For the latest issue of V Magazine, the starlette posed in Redemption and Versace to mark not only the return of the ultimate icon, but also a transformation of sorts.
The fashion for the shoot gave so much life right from the jump — in one photo, she’s seen posing in a Philipp Plein rocker jacket and of course a tiara. A bit of Versace, a bit of Aura Tout Vu, and you’ve got a fashionable recipe for an amazing fashion moment.
For the publication, Ms. Carey sat down with V’s Stephen Gan to discuss all things music (she’s returning to the studio with none other than Roc Nation) but also the power of songwriting and her audiences. Here were some of the gems she dropped:
On her songwriting (and being a diva):
“ It’s something that I think a lot of people don’t give women enough credit for, unless they are known visually as someone strumming a guitar, or they’re behind a piano most of the time. I also have that diva thing attached to me; I mean, I’m sitting here doing an interview in lingerie. But I was just like, you’re totally gonna understand that this is what I’m gonna wear! Why should I wear something uncomfortable? This is what I like.”
On the Grammys:
“In the music business, if you care about the Grammys and submitting your stuff before a certain time frame, you want a single out in the summer, and then you want to have your record [out] before the Grammys [consideration] deadline, which has changed. Frankly, my dear, I don’t give a damn. I mean, I have five Grammys. That’s cute. There’s people that have been doing this half the time that have twice as many [Grammys]. I won two Grammys the first year I started, but after that, [the Grammys] are like, “We don’t go with the people that are selling a lot of records and are popular; we’re gonna go the opposite way.” So I got screwed out of certain years. I wasn’t bitter about it. I was just like, okay, well, I guess I’m not standing here barefoot onstage singing and trying to go a certain way. I’m just me.”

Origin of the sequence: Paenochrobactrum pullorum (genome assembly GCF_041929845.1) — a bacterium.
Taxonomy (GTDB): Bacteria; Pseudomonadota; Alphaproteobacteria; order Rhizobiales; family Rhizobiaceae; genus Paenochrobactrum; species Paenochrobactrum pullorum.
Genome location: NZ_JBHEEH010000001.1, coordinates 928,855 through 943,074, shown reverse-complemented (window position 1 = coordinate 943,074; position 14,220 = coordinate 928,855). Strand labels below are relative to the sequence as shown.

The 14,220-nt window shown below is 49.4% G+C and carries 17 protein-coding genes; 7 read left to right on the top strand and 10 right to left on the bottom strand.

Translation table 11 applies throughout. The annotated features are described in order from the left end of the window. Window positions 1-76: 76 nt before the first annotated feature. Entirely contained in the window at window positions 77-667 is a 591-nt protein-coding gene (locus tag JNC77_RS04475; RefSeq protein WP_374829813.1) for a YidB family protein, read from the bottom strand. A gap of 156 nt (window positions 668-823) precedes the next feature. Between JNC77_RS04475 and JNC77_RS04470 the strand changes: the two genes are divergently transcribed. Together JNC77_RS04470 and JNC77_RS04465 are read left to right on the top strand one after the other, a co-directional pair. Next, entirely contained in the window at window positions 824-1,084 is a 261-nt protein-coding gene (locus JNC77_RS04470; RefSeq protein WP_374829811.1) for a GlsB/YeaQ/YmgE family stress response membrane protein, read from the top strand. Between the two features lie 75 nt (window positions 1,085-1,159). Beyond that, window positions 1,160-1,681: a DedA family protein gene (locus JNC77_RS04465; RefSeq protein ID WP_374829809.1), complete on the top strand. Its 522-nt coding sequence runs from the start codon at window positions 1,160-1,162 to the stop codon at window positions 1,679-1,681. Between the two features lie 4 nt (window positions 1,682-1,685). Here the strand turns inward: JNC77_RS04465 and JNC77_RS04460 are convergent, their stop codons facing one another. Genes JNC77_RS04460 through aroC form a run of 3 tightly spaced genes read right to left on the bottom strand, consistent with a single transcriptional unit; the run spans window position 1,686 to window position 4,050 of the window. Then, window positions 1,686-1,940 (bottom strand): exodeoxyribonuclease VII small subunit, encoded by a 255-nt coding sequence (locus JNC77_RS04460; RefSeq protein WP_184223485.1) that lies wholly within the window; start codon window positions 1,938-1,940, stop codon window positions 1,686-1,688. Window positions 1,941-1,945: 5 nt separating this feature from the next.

On the evolution of rap and music:
“Everything is totally different than when I started as a kid. All I knew was the radio. When I first heard my song on the radio, it flipped me out. I couldn’t believe it. I lived through that experience; I wouldn’t trade it. […] Now, still hearing it and having people walking down the street going, [deep voice] “Me and Mariah,” saying ODB’s raps for me…Now, everybody’s like, “Oh, it’s so innovative, a pop artist working with rappers!” I’m like, are you serious? Do you know how much shit I had to go through just to be able to work with anyone in hip-hop? It wasn’t done because I thought it was cool. […] Now, every genre is mixed together. Back then, the rap category had just started.”
On her music’s effect on audiences:
“Because I’m biracial, that’s one thing a lot of my fans—of all different ages and backgrounds—tend to talk to me about. They’re like, [your music] helped me get through this. A lot of people are like, you helped me come out to my parents because a song like “Outside” from the Butterfly album describes feeling different than others and not having people who understand. Growing up, there wasn’t that one idol that I was like, They’re exactly like me. […] What I try to do is make songs that other people relate to.”
Read the entire interview over on V Magazine.